Explainable AI vs Explaining AI — Part 2Statistical Intuitive vs.

Symbolic Reasoning Systemsahmad haj mosaBlockedUnblockFollowFollowingJan 7In the early 1900s, the horse Clever Hans showed a remarkable ability to answer arithmetic questions.

Hans tapped numbers or letters with his hoof in order to answer questions.

This behavior, drew the world‘s attention to him as the first intelligent animal.

However, after some experimentation, it appeared that Hans was biased, reading subconscious cues from his human observers and tapping the appropriate answer.

How did Hans make its decision?Clever Hans used statistical bias to complete his tasks; this approach seeks relationships in the data set without an understanding of the background symbolic reasoning model.

In the previous part, the two systems of thinking and their relation to the level of explainability, generalization and speed of learning was presented.

This part presents a deeper comparison between System 1 and System 2, which I will refer to as the Statistical Intuitive (“Clever Hans” system), and the Symbolic Reasoning Systems, respectively.

Statistical Intuitive SystemIntuition is related to automatic decision and reflection.

Intuition is the ability to make decisions without complete information, it makes us capable of making decisions in a certain domain without having a deep logical understanding of it.

Intuitive system uses historical evidence to prove the strengths of its arguments.

Intuitive systems care more about the correlation between two historical events A (raining) and B (carrying umbrella) rather than, reasoning about the relationship between them.

So in order to prove that: if it rains then people carry umbrellas, the Intuitive system uses the historical statistical evidences of frequently observing both events together.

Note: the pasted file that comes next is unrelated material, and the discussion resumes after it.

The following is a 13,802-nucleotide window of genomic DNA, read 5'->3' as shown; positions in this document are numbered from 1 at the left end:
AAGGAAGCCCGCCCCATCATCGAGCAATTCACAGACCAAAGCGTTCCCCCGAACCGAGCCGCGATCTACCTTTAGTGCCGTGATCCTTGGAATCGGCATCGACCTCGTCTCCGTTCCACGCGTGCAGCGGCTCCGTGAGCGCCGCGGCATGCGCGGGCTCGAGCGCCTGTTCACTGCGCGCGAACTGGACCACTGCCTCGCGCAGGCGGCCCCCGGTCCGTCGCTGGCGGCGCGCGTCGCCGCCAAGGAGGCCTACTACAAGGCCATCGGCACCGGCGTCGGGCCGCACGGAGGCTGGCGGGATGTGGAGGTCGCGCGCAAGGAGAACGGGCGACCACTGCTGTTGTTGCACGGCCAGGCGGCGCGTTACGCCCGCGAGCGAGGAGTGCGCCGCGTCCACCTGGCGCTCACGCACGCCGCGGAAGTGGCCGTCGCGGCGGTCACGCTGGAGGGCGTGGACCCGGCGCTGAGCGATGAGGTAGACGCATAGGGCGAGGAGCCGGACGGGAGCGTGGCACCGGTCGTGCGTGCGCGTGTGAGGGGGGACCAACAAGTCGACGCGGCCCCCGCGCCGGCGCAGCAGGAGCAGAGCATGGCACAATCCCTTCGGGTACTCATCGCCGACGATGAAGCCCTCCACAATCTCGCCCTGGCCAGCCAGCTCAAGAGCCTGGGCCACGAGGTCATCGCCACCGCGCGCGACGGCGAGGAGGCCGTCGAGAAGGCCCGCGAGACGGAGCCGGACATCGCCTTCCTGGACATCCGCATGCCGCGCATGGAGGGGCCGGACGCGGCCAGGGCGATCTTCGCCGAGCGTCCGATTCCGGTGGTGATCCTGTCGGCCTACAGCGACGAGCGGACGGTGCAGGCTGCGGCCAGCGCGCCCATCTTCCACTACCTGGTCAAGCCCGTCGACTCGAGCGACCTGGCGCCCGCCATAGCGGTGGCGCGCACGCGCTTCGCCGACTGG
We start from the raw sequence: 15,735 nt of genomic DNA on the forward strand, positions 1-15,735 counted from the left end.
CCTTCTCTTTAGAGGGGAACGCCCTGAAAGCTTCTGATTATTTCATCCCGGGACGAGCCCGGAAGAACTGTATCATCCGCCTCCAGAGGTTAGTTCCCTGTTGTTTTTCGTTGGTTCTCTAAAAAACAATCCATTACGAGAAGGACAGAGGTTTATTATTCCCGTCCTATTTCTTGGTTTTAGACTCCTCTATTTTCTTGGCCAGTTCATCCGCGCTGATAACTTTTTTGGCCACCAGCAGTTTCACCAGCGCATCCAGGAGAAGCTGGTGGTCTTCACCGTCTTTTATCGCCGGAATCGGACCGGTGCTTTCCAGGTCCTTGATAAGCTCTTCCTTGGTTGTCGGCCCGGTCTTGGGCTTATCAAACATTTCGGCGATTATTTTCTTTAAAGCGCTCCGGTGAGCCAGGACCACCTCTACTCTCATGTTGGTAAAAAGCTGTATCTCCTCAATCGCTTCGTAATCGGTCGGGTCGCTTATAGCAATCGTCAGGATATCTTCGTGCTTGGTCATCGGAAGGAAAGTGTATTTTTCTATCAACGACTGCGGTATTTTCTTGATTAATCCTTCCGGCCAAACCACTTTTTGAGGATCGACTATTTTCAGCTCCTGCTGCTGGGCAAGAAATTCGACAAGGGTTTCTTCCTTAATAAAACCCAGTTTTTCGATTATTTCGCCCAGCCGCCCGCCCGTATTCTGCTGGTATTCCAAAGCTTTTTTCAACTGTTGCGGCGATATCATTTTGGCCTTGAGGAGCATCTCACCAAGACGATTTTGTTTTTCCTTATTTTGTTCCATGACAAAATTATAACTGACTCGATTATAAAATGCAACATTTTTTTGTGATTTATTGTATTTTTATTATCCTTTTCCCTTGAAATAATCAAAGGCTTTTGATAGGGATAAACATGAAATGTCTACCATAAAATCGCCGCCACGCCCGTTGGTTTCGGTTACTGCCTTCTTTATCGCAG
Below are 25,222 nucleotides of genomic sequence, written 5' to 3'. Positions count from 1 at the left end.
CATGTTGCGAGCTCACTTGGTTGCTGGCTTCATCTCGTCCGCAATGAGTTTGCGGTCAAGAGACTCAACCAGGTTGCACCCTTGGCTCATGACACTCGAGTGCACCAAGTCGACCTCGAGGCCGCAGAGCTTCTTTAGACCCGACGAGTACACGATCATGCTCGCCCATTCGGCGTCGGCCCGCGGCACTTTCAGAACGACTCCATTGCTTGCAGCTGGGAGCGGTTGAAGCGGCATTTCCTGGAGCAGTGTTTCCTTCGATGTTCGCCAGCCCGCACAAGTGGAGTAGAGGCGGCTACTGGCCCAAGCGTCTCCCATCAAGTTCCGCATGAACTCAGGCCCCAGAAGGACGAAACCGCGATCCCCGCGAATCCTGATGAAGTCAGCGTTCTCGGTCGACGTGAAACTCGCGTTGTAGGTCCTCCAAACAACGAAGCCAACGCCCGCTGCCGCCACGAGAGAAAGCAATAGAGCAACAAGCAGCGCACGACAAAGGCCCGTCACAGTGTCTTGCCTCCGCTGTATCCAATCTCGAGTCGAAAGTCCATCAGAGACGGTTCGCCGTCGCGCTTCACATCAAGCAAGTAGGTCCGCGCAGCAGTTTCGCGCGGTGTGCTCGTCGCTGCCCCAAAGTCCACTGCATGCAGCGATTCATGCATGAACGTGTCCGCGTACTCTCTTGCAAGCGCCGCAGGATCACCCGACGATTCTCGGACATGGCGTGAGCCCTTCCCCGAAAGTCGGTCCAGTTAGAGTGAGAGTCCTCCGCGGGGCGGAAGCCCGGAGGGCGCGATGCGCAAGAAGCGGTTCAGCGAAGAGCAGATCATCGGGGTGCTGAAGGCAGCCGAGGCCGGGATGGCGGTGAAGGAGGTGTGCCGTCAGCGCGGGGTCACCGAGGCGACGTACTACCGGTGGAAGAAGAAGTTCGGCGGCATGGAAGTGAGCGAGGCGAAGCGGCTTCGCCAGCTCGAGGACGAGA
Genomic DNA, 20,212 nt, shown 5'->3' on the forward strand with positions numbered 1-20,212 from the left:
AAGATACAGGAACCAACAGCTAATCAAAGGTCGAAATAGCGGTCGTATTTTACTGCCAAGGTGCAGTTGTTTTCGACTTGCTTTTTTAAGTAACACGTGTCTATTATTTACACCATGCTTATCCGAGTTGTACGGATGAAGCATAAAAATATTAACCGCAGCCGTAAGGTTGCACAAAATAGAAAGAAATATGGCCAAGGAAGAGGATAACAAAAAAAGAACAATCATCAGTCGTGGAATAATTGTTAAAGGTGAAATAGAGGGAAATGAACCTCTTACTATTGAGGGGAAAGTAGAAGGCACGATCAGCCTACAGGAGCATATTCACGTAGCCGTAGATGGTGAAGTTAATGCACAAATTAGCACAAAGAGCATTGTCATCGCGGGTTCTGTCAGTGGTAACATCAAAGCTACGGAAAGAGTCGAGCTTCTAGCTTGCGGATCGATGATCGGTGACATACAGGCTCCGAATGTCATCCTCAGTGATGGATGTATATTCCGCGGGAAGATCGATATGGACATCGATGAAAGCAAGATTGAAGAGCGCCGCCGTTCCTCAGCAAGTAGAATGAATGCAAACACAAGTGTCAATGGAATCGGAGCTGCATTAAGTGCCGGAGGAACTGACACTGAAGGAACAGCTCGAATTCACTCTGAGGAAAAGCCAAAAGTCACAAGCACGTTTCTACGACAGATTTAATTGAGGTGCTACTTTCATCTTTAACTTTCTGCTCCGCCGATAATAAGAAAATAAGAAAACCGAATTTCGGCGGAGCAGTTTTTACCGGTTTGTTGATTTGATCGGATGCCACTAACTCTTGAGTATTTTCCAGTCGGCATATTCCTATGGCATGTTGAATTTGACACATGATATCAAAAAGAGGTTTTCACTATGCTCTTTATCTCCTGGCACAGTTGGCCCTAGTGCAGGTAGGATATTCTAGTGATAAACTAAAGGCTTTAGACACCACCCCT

While logical system will resolve the problem and try to prove it with some common knowledge and logical background, for example: rain consists of water, water makes people wet, people do not like to get wet and umbrellas block the rain.

The logical system knows that carrying umbrella does’not imply its raining, so rain cause carrying umbrella and not the vise versa.

So intuitive system is the lazy part of our brain (Clever Hans trick), not necessary the wise part, but could be most of the time correct, especially if the historical evidence is strong.

Classical statistical machine learning algorithms use intuition to make decisions.

They all build a mathematical model of the past experience, and use it to make an automatic reflection.

Deep learning added some reasoning by building high level features, but still it makes the final decision (decision layer) using statistical bias.

Most of deep learning based statistical intuitive system has the following features:Narrow ( used in a specific domain such as digit recognition )Learns from historical data or experience ( supervised, unsupervised or reinforcement learning )Overcomes the curse of dimensionality: build a high level representation of a low-level input xRelies on the i.

i.

d assumption: assuming that the test distribution is same as training distributionBecause of the i.

i.

d assumption, this system needs a lot of training data.

The training distribution must be as general as possible, and this system is weak in reasoning outside the training distributionThe mapping from input to output does not contain a search process, i.

e searching for an optimum decision in a space of many possible decisions or searching for logical arguments to achieve its decisionIn this article, I will use deep learning (DL) as the main representative of the intuitive system, that takes a low-level input (voice, image or text), reduces the dimensinality, and maps the inputs to a high-level representation space where it can easily build a decision function between the different targets (classes, events), see Figure 1.

Figure 1: http://colah.

github.

io/posts/2014-03-NN-Manifolds-Topology/There are many current examples of what DL can do, such as voice recognition, self-driving cars and machine translation, but let‘s discuss what is challenging to deep learning.

When it comes to symbolic computation, deep network tends to fail in generalization .

Take for example the scalar identity function, which is one of the the simplest symbolic computations.

An experiment has been done to train Auto-encoder, that takes a scalar input (e.

g.

, the number 4), encode it in a latent space, then ts hidden layers (distributed representations), then predict the input value again (number 4) as a linear regression of the last hidden layer.